Today's feast anticipates the feast of Our Lady of Guadalupe on Wednesday,.
St. Juan Diego was born in 1474 in Cuauhtitlan, located 20 kilometers north of
On December 9, 1531, a native Mexican named Juan Diego rose before dawn to walk
fifteen miles to daily Mass in what is now Mexico City. Juan lived a simple life
as a weaver, farmer, and laborer. That morning, as Juan passed Tepeyac Hill, he
heard music and saw a glowing cloud encircled by a rainbow.
A woman's voice called him to the top of the hill. There he saw a beautiful
young woman dressed like an Aztec princess. She said she was the Virgin Mary and
asked Juan to tell the bishop to build a church on that site. She said, "I
vividly desire that a church be built on this site, so that in it I can be
present and give my love, compassion, help, and defense, for I am your most
devoted mother . . . to hear your laments and to remedy all your miseries,
pains, and suffering.
The bishop was kind but skeptical. He asked Juan to bring proof of the Lady's
identity. Before Juan could go back to the Lady, he found out his uncle was
dying. Hurrying to get a priest, Juan missed his meeting with the Lady. The
Lady, however, met him on his path and told him that his uncle had been cured.
She then told Juan to climb to the top of the hill where they first met. Juan
was shocked to find flowers growing in the frozen soil. He gathered them in his
cloak and took them at once to the bishop
Juan told the bishop what had happened and opened his cloak. The flowers that
fell to the ground were Castilian roses (which were not grown in Mexico). But
the bishop's eyes were on the glowing image of the Lady imprinted inside Juan's
Soon after, a church was built on the site where our Lady appeared, and
thousands converted to Christianity. Our Lady of Guadalupe was declared the
patroness of the Americas.
Juan Diego deeply loved the Holy Eucharist, and by special permission of the Bishop he received Holy Communion three times a week, a highly unusual occurrence in those times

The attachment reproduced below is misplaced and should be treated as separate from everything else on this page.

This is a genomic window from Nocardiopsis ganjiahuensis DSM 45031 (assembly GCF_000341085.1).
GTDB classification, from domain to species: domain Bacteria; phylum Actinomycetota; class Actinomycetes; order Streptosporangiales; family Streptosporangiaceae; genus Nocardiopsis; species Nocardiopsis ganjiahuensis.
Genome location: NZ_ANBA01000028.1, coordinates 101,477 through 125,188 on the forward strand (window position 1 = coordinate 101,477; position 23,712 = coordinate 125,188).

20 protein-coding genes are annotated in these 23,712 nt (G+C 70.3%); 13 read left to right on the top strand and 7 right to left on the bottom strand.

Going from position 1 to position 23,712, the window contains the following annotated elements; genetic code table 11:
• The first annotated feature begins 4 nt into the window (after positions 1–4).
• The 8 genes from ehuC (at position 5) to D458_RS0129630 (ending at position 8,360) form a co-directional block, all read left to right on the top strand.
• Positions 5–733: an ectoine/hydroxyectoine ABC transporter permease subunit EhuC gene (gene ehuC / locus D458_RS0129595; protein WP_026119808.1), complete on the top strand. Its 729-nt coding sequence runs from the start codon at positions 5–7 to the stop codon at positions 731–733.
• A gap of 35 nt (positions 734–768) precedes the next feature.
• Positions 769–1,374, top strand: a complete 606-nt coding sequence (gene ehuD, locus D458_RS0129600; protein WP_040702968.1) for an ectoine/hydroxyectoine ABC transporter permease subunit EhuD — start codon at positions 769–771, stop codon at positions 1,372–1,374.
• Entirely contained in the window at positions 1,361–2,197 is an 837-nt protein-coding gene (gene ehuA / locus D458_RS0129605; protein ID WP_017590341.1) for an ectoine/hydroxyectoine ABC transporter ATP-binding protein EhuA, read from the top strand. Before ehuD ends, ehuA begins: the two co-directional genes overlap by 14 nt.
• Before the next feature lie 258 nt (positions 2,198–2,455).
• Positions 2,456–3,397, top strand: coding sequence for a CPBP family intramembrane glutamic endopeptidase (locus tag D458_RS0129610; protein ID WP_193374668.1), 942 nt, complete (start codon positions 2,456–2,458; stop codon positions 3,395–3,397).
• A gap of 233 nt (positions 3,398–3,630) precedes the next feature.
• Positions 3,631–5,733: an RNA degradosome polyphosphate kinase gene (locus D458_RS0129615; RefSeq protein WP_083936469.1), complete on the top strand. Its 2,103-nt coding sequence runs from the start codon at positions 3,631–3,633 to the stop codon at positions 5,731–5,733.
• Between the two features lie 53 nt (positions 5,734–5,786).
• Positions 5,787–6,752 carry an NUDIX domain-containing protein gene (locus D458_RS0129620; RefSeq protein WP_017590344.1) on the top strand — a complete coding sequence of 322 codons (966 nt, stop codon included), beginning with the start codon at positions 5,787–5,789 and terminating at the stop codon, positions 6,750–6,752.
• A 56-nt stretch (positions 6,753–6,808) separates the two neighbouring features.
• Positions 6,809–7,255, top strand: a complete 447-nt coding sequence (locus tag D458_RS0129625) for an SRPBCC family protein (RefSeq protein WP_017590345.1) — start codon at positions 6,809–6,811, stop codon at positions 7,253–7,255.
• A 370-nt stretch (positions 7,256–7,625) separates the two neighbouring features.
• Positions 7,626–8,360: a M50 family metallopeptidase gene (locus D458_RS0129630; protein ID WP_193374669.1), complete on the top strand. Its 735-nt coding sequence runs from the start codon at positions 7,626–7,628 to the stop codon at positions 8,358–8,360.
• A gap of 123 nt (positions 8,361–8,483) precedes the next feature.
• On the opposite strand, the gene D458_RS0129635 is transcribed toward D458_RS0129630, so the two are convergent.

He died on May 30, 1548, at the age of 74
Pope John Paul II praised Juan Diego for his simple faith nourished by
catechesis and pictured him (who said to the Blessed Virgin Mary: “I am a
nobody, I am a small rope, a tiny ladder, the tail end, a leaf”) as a model of
humility for all of us
Pope John Paul II's homily
during Juan Diego's canonization
I thank you, Father ... that you have hidden these things from the wise and
understanding and revealed them to babes; yea, Father, for such was your
gracious will" (Mt 11:25-26).
Dear Brothers and Sisters, These words
of Jesus in today's Gospel are a special invitation to us to praise and thank
God for the gift of the first indigenous Saint of the American Continent.
With deep joy I have come on pilgrimage to this Basilica of Our Lady of
Guadalupe, the Marian heart of Mexico and of America, to proclaim the holiness
of Juan Diego Cuauhtlatoatzin, the simple, humble Indian who contemplated the
sweet and serene face of Our Lady of Tepeyac, so dear to the people of
Mexico.... Today I address a very affectionate greeting to the many
indigenous people who have come from the different regions of the country,
representing the various ethnic groups and cultures which make up the rich,
multifaceted Mexican reality. The Pope expresses his closeness to them, his deep
respect and admiration, and receives them fraternally in the Lord's name.
What was Juan Diego like? Why did God look upon him? The Book of Sirach,
as we have heard, teaches us that God alone "is mighty; he is glorified by the
humble" (cf. Sir 3:20). Saint Paul's words, also proclaimed at this celebration,
shed light on the divine way of bringing about salvation: "God chose what is low
and despised in the world ... so that no human being might boast in the presence
of God" (1 Cor 1:28,29). It is moving to read the accounts of Guadalupe,
sensitively written and steeped in tenderness. In them the Virgin Mary, the
handmaid "who glorified the Lord" (Lk 1:46), reveals herself to Juan Diego as
the Mother of the true God. As a sign, she gives him precious roses, and as he